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Novella | Ready for Rain!

Chapter 5

Fall is officially upon us and with the change in season comes a new set of challenges in the construction world. Rain can inconvenience an array of tasks, some of the most obvious of which include concrete work and weather proofing. Luckily for us, our schedule has us battening down the hatches right in time for the rainy season.

With the decommissioning of our hammerhead crane now finalized, we were able to finish up the last bit of concrete work at the end of August. Reminder: In order for us to keep the crane on site during concrete work, we had to form the building around it. Inevitably this left us with block-outs in the concrete on each floor when the crane was finally removed. With these holes now filled, waterproofing has commenced on the roof, as well as other areas around the site.

Waterproofing comes in a variety of forms including torch on bitumen based membranes, hot liquid rubber and elastomeric coatings, to name a few. The first two are applied with heat and used to prevent water ingress on large, flat surfaces i.e. the roof of a building or an underground parkade. Once applied, a flood test is then conducted by – yes, you guessed it – flooding the area with water, to ensure that no evidence of leaks are observed.

An elastomeric coating on the other hand, is used on walls to ensure that water does not penetrate the building. It is a tough, flexible film that expands and contracts in order to bridge hairline cracks which are common in concrete construction. At Novella, the elastomeric coating is actually combined with the exterior paint meaning that the colour seen on the building and the elastomeric coating are in fact one and the same.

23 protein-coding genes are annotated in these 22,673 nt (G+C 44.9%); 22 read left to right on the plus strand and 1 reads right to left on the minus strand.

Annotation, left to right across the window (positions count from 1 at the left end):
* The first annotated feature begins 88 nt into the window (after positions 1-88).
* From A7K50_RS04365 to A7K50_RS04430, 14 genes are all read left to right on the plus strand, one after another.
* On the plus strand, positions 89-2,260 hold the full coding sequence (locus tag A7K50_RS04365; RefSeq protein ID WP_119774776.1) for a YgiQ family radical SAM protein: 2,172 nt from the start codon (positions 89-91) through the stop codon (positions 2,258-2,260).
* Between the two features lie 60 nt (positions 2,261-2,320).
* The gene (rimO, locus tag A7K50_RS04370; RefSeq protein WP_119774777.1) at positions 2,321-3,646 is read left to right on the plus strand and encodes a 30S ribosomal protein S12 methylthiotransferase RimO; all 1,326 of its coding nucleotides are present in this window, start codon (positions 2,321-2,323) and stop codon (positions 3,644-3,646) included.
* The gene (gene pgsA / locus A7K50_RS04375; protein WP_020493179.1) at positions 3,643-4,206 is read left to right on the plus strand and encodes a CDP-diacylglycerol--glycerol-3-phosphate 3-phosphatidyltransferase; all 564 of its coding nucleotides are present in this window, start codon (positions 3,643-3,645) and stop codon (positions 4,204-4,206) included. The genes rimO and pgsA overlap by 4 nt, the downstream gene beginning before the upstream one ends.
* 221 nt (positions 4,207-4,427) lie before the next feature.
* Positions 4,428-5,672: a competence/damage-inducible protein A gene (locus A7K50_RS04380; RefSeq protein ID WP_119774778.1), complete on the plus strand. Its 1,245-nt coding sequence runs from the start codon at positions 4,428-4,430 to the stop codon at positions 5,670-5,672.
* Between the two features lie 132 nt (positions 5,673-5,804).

After earning a passing grade on our parkade flood test, drainage mat is installed over the membrane and Styrofoam blocks are placed on top. These blocks are known as “voiding” and are used as a filler to help prepare certain areas for landscaping efforts that require varied elevations. Dirt or concrete would be another option here, but this material is 50 times lighter than other typical fills and is impermeable to water. It does the trick, without adding unnecessary stress/weight to the parkade.

Windows are another obvious way to ensure that weather sensitive tasks inside the building (think: electrical, drywall etc.) stay nice and dry. Window installers use a self-adhesive membrane (SAM), liquid traffic membrane, flashing strips and caulking to ensure that rain stays outside where it belongs. A window test is then conducted by mimicking rainfall outside and creating a vacuum inside in order to observe whether or not any water ingress occurs. Have no fear – we got an A+ from our envelope consultant on this one.

With the window install nearing completion on the upper levels, I tend to spend most of my time down below where the suites are really starting to take shape. It’s a highly rewarding stage in the construction process because it really is the first time that you get a true feel for the character of each home. The act of walking through a suite that you’ve only ever seen on paper – knowing just how much effort went into defining that space – is a real treat. And with drywall already in on level 1 and interior finishes not far off, I can tell you that the next chapter in this novella will be one that you won’t want to miss.



Katelyn Hollenbeck

Katelyn is the Development Manager at Springbank Properties. With degrees in finance and economics under her belt, she made the move out west in search of clearer waters, bigger mountains and to pursue her passion for real estate. She is an avid mountain biker, fervent foody and oversees all things related to this novella.